OIST Welcomes Prof. Daniel Rokhsar

The Molecular Genetics Unit at OIST is under new management.

The Molecular Genetics Unit at the Okinawa Institute of Science and Technology Graduate University (OIST) is under new management. The Unit is now led by Daniel Rokhsar, an adjunct and visiting professor from the University of California, Berkeley where he is a professor of Physics and Molecular and Cell Biology.  

Rokhsar started as a Professor of Physics at Berkeley in 1989. His fascination with genomics led to studying physics related biology problems and eventually the Human Genome Project. Since then, he has worked with collaborators involved in sequencing genomes from far flung branches of the evolutionary tree.

The Unit's primary focus is the understanding of key transitions in the evolutionary history of animals by comparing genomes of different species. Topics of interest in this field include some key evolutionary transitions among animals like the rise of the first multicellular organisms and physical features like the backbone. 

“Dan’s comfort with quantitative and analytical topics has enabled us to think about changes in genomic organization across evolutionary time in different ways. He is a particularly good fit for the interdisciplinary culture at OIST,” said Oleg Simakov, researcher in the Molecular Genetics Unit, with a background in the biological sciences.

In their most recent work, researchers in the Molecular Genetics Unit have worked on the hydra genome, the octopus genome and a variety of other animal genomes in collaboration with different institutions, paving the way for a more in depth study of genetic variation and the rise of novel features in animals.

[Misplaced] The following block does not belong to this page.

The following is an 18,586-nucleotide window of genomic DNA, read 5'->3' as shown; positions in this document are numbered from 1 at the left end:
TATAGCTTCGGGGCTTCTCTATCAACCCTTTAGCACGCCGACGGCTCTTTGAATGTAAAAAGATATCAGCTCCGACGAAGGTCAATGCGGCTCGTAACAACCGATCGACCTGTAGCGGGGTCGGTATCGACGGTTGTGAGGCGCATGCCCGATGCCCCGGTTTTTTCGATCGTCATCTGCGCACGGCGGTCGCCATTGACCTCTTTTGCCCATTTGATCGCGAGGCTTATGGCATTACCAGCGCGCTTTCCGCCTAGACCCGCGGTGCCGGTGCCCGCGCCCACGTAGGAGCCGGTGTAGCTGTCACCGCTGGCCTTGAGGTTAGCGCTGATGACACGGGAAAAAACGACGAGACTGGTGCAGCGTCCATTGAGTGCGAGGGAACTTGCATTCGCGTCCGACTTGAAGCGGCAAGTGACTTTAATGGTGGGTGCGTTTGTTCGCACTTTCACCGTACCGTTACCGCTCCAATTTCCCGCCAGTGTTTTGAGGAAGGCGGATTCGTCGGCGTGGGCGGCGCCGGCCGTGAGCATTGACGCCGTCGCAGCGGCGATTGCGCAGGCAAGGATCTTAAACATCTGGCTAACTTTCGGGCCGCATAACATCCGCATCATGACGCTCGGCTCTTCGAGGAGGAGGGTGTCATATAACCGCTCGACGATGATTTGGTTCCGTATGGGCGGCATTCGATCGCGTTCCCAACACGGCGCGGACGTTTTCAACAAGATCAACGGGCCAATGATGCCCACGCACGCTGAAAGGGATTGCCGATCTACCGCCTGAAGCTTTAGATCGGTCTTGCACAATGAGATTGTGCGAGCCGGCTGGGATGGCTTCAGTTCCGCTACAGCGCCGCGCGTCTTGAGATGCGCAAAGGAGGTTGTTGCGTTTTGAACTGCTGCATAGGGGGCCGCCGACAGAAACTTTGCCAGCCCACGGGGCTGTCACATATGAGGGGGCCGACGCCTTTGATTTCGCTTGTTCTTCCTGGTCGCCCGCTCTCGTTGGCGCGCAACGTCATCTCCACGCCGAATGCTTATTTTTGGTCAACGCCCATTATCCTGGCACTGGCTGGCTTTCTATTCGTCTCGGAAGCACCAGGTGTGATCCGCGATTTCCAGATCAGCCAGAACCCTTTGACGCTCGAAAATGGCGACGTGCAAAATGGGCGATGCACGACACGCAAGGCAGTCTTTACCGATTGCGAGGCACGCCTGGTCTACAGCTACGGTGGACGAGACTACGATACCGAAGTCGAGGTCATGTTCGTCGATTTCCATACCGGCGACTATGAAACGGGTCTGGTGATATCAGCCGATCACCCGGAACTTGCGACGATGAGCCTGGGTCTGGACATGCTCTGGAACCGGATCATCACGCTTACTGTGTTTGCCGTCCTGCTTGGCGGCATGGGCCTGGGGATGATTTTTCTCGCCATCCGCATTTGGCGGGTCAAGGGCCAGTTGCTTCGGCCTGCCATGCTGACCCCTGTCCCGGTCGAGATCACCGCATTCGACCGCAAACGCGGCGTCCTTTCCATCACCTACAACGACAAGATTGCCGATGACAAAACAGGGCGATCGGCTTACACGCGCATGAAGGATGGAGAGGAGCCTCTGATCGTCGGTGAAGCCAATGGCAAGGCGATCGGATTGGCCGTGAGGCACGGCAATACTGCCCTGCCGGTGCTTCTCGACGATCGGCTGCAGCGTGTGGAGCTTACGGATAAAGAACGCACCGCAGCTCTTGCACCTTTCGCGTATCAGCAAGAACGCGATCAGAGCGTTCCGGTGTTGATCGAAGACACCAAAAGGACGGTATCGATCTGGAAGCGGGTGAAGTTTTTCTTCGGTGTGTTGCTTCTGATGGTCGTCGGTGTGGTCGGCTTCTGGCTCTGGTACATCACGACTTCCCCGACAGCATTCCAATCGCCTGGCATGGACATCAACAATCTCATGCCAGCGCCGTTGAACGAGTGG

Rokhsar had visited Okinawa several times as a lecturer in the OIST Winter Course “Evolution of Complex Systems” (OWECS). This led to a fruitful collaboration with Noriyuki Satoh, head of the Marine Genomics Unit. A collaboration between Rokhsar, Satoh and other leading research teams from Stanford and Berkeley compare genomes of certain hemichordates, the worm-like ancestors of all vertebrates.  

One of the byproduct of the earlier OWECS discussions exemplifies the type of collaborations Rokhsar and members of the Molecular Genetics Unit hope to nurture at OIST: In 2014, Rokhsar, Satoh and a collaborator from Toho University published a paper proposing that vertebrates, currently listed under a certain sub-category in the evolutionary tree, ought to be moved up a level to their own category. Such a revision to the phylogenetic tree of animals has not been done since the 19th century. Rokhsar’s arrival will pave the way for further fruitful collaborations between OIST and other institutions working in this field.



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